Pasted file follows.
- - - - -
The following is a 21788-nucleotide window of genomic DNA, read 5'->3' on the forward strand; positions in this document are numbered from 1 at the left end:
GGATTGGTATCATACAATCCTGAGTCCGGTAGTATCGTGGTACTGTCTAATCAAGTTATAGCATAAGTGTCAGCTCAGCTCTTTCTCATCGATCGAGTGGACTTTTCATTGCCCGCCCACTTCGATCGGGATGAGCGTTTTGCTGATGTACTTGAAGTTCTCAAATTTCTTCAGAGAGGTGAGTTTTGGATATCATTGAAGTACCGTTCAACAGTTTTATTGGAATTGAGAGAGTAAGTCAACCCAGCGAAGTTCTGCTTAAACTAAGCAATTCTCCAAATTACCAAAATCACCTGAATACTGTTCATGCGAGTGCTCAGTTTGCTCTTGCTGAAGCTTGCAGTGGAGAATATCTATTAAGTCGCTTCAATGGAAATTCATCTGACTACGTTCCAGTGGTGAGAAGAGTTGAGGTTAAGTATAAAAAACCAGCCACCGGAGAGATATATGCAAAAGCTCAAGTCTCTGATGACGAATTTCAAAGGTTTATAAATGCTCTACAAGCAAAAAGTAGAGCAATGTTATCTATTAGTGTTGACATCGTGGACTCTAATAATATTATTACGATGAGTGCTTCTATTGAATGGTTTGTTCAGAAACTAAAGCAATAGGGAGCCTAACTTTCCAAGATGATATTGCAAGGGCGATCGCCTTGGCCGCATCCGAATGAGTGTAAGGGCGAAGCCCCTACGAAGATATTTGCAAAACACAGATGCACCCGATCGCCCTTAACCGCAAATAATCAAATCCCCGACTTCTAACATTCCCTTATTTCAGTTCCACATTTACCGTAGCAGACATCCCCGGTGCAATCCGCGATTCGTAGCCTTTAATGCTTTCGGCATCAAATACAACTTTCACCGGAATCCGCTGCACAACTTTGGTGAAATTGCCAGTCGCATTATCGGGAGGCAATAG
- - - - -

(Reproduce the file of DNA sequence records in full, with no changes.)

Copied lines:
The following is a 21788-nucleotide window of genomic DNA, read 5'->3' on the forward strand; positions in this document are numbered from 1 at the left end:
GGATTGGTATCATACAATCCTGAGTCCGGTAGTATCGTGGTACTGTCTAATCAAGTTATAGCATAAGTGTCAGCTCAGCTCTTTCTCATCGATCGAGTGGACTTTTCATTGCCCGCCCACTTCGATCGGGATGAGCGTTTTGCTGATGTACTTGAAGTTCTCAAATTTCTTCAGAGAGGTGAGTTTTGGATATCATTGAAGTACCGTTCAACAGTTTTATTGGAATTGAGAGAGTAAGTCAACCCAGCGAAGTTCTGCTTAAACTAAGCAATTCTCCAAATTACCAAAATCACCTGAATACTGTTCATGCGAGTGCTCAGTTTGCTCTTGCTGAAGCTTGCAGTGGAGAATATCTATTAAGTCGCTTCAATGGAAATTCATCTGACTACGTTCCAGTGGTGAGAAGAGTTGAGGTTAAGTATAAAAAACCAGCCACCGGAGAGATATATGCAAAAGCTCAAGTCTCTGATGACGAATTTCAAAGGTTTATAAATGCTCTACAAGCAAAAAGTAGAGCAATGTTATCTATTAGTGTTGACATCGTGGACTCTAATAATATTATTACGATGAGTGCTTCTATTGAATGGTTTGTTCAGAAACTAAAGCAATAGGGAGCCTAACTTTCCAAGATGATATTGCAAGGGCGATCGCCTTGGCCGCATCCGAATGAGTGTAAGGGCGAAGCCCCTACGAAGATATTTGCAAAACACAGATGCACCCGATCGCCCTTAACCGCAAATAATCAAATCCCCGACTTCTAACATTCCCTTATTTCAGTTCCACATTTACCGTAGCAGACATCCCCGGTGCAATCCGCGATTCGTAGCCTTTAATGCTTTCGGCATCAAATACAACTTTCACCGGAATCCGCTGCACAACTTTGGTGAAATTGCCAGTCGCATTATCGGGAGGCAATAG